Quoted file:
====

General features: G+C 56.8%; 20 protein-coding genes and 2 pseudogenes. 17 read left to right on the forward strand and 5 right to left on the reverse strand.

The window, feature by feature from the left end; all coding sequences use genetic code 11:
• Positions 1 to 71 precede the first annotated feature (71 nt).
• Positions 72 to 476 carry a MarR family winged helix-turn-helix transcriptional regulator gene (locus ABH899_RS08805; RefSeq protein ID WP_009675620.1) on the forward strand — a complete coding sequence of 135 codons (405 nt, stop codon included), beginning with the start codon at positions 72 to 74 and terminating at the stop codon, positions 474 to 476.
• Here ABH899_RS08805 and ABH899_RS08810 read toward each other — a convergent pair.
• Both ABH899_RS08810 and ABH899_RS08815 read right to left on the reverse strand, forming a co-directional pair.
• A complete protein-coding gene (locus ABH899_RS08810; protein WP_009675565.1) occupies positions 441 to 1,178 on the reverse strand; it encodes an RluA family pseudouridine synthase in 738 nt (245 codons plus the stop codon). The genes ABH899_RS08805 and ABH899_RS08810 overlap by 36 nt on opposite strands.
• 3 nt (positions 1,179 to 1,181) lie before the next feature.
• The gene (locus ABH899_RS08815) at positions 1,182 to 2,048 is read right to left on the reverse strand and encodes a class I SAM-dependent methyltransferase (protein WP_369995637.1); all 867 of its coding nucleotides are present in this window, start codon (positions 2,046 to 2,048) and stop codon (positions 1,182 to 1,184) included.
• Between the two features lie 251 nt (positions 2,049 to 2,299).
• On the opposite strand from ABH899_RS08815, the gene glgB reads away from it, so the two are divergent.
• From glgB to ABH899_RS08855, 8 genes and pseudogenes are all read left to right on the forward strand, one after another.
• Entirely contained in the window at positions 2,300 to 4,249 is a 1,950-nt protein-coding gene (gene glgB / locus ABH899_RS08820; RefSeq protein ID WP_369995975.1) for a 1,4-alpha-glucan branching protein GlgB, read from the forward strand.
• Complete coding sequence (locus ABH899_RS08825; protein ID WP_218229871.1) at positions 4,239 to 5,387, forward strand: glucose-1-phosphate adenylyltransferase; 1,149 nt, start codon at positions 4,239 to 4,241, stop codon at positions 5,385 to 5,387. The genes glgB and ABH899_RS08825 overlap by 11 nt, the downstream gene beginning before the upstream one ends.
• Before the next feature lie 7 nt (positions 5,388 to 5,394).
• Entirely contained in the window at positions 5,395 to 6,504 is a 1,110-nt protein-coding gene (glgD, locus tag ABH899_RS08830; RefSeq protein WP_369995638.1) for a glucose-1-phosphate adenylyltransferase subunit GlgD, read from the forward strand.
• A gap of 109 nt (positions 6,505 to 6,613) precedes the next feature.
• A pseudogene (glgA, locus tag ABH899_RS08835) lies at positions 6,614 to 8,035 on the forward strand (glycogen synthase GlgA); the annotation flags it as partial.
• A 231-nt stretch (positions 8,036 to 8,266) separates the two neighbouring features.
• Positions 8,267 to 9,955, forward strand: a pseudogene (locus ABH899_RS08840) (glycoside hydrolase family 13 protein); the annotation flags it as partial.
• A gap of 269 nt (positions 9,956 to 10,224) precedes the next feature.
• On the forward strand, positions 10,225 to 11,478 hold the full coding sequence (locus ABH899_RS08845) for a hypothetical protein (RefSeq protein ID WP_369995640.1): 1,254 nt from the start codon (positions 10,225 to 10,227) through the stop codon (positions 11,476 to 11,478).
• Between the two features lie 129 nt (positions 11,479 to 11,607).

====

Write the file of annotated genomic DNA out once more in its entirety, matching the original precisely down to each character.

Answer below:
General features: G+C 56.8%; 20 protein-coding genes and 2 pseudogenes. 17 read left to right on the forward strand and 5 right to left on the reverse strand.

The window, feature by feature from the left end; all coding sequences use genetic code 11:
• Positions 1 to 71 precede the first annotated feature (71 nt).
• Positions 72 to 476 carry a MarR family winged helix-turn-helix transcriptional regulator gene (locus ABH899_RS08805; RefSeq protein ID WP_009675620.1) on the forward strand — a complete coding sequence of 135 codons (405 nt, stop codon included), beginning with the start codon at positions 72 to 74 and terminating at the stop codon, positions 474 to 476.
• Here ABH899_RS08805 and ABH899_RS08810 read toward each other — a convergent pair.
• Both ABH899_RS08810 and ABH899_RS08815 read right to left on the reverse strand, forming a co-directional pair.
• A complete protein-coding gene (locus ABH899_RS08810; protein WP_009675565.1) occupies positions 441 to 1,178 on the reverse strand; it encodes an RluA family pseudouridine synthase in 738 nt (245 codons plus the stop codon). The genes ABH899_RS08805 and ABH899_RS08810 overlap by 36 nt on opposite strands.
• 3 nt (positions 1,179 to 1,181) lie before the next feature.
• The gene (locus ABH899_RS08815) at positions 1,182 to 2,048 is read right to left on the reverse strand and encodes a class I SAM-dependent methyltransferase (protein WP_369995637.1); all 867 of its coding nucleotides are present in this window, start codon (positions 2,046 to 2,048) and stop codon (positions 1,182 to 1,184) included.
• Between the two features lie 251 nt (positions 2,049 to 2,299).
• On the opposite strand from ABH899_RS08815, the gene glgB reads away from it, so the two are divergent.
• From glgB to ABH899_RS08855, 8 genes and pseudogenes are all read left to right on the forward strand, one after another.
• Entirely contained in the window at positions 2,300 to 4,249 is a 1,950-nt protein-coding gene (gene glgB / locus ABH899_RS08820; RefSeq protein ID WP_369995975.1) for a 1,4-alpha-glucan branching protein GlgB, read from the forward strand.
• Complete coding sequence (locus ABH899_RS08825; protein ID WP_218229871.1) at positions 4,239 to 5,387, forward strand: glucose-1-phosphate adenylyltransferase; 1,149 nt, start codon at positions 4,239 to 4,241, stop codon at positions 5,385 to 5,387. The genes glgB and ABH899_RS08825 overlap by 11 nt, the downstream gene beginning before the upstream one ends.
• Before the next feature lie 7 nt (positions 5,388 to 5,394).
• Entirely contained in the window at positions 5,395 to 6,504 is a 1,110-nt protein-coding gene (glgD, locus tag ABH899_RS08830; RefSeq protein WP_369995638.1) for a glucose-1-phosphate adenylyltransferase subunit GlgD, read from the forward strand.
• A gap of 109 nt (positions 6,505 to 6,613) precedes the next feature.
• A pseudogene (glgA, locus tag ABH899_RS08835) lies at positions 6,614 to 8,035 on the forward strand (glycogen synthase GlgA); the annotation flags it as partial.
• A 231-nt stretch (positions 8,036 to 8,266) separates the two neighbouring features.
• Positions 8,267 to 9,955, forward strand: a pseudogene (locus ABH899_RS08840) (glycoside hydrolase family 13 protein); the annotation flags it as partial.
• A gap of 269 nt (positions 9,956 to 10,224) precedes the next feature.
• On the forward strand, positions 10,225 to 11,478 hold the full coding sequence (locus ABH899_RS08845) for a hypothetical protein (RefSeq protein ID WP_369995640.1): 1,254 nt from the start codon (positions 10,225 to 10,227) through the stop codon (positions 11,476 to 11,478).
• Between the two features lie 129 nt (positions 11,479 to 11,607).